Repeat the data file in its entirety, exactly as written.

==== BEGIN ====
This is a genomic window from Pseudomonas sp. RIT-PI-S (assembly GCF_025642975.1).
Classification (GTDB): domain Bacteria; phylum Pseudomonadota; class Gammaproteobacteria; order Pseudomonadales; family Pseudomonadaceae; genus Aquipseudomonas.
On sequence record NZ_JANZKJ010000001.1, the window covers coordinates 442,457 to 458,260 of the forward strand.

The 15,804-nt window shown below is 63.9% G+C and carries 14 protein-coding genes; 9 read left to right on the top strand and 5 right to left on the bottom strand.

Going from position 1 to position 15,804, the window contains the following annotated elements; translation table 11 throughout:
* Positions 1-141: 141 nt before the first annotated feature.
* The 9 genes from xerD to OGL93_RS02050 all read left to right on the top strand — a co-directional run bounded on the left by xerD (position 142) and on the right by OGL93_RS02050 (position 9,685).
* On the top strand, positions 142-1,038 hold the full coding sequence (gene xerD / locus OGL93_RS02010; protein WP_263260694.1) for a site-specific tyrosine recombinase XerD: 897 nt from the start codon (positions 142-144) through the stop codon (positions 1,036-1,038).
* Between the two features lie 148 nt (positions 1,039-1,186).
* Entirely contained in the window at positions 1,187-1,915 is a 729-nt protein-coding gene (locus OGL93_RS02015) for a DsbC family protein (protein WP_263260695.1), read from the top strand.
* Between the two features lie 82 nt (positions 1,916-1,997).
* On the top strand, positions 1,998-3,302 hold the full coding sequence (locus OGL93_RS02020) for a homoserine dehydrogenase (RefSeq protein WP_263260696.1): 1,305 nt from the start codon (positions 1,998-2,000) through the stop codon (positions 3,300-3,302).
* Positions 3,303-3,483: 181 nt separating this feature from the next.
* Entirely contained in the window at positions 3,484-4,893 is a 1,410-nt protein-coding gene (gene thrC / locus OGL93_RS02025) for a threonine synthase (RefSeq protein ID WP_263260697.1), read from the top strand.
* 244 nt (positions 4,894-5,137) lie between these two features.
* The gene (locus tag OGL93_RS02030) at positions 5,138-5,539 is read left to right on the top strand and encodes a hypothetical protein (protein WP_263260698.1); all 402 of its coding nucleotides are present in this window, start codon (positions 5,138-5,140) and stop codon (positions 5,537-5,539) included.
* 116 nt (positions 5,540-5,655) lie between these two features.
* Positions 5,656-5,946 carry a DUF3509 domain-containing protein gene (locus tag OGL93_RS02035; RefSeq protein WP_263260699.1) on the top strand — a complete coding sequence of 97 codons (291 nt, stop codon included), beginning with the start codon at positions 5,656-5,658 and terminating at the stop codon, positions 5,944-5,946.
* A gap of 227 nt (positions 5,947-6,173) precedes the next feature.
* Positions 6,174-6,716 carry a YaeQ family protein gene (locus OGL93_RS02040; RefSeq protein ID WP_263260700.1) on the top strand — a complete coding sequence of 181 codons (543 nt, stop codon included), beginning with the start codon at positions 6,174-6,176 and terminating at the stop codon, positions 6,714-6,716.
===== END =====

This is a genomic window from Pseudomonas sp. RIT-PI-S (assembly GCF_025642975.1).
Classification (GTDB): domain Bacteria; phylum Pseudomonadota; class Gammaproteobacteria; order Pseudomonadales; family Pseudomonadaceae; genus Aquipseudomonas.
On sequence record NZ_JANZKJ010000001.1, the window covers coordinates 442,457 to 458,260 of the forward strand.

The 15,804-nt window shown below is 63.9% G+C and carries 14 protein-coding genes; 9 read left to right on the top strand and 5 right to left on the bottom strand.

Going from position 1 to position 15,804, the window contains the following annotated elements; translation table 11 throughout:
* Positions 1-141: 141 nt before the first annotated feature.
* The 9 genes from xerD to OGL93_RS02050 all read left to right on the top strand — a co-directional run bounded on the left by xerD (position 142) and on the right by OGL93_RS02050 (position 9,685).
* On the top strand, positions 142-1,038 hold the full coding sequence (gene xerD / locus OGL93_RS02010; protein WP_263260694.1) for a site-specific tyrosine recombinase XerD: 897 nt from the start codon (positions 142-144) through the stop codon (positions 1,036-1,038).
* Between the two features lie 148 nt (positions 1,039-1,186).
* Entirely contained in the window at positions 1,187-1,915 is a 729-nt protein-coding gene (locus OGL93_RS02015) for a DsbC family protein (protein WP_263260695.1), read from the top strand.
* Between the two features lie 82 nt (positions 1,916-1,997).
* On the top strand, positions 1,998-3,302 hold the full coding sequence (locus OGL93_RS02020) for a homoserine dehydrogenase (RefSeq protein WP_263260696.1): 1,305 nt from the start codon (positions 1,998-2,000) through the stop codon (positions 3,300-3,302).
* Positions 3,303-3,483: 181 nt separating this feature from the next.
* Entirely contained in the window at positions 3,484-4,893 is a 1,410-nt protein-coding gene (gene thrC / locus OGL93_RS02025) for a threonine synthase (RefSeq protein ID WP_263260697.1), read from the top strand.
* 244 nt (positions 4,894-5,137) lie between these two features.
* The gene (locus tag OGL93_RS02030) at positions 5,138-5,539 is read left to right on the top strand and encodes a hypothetical protein (protein WP_263260698.1); all 402 of its coding nucleotides are present in this window, start codon (positions 5,138-5,140) and stop codon (positions 5,537-5,539) included.
* 116 nt (positions 5,540-5,655) lie between these two features.
* Positions 5,656-5,946 carry a DUF3509 domain-containing protein gene (locus tag OGL93_RS02035; RefSeq protein WP_263260699.1) on the top strand — a complete coding sequence of 97 codons (291 nt, stop codon included), beginning with the start codon at positions 5,656-5,658 and terminating at the stop codon, positions 5,944-5,946.
* A gap of 227 nt (positions 5,947-6,173) precedes the next feature.
* Positions 6,174-6,716 carry a YaeQ family protein gene (locus OGL93_RS02040; RefSeq protein ID WP_263260700.1) on the top strand — a complete coding sequence of 181 codons (543 nt, stop codon included), beginning with the start codon at positions 6,174-6,176 and terminating at the stop codon, positions 6,714-6,716.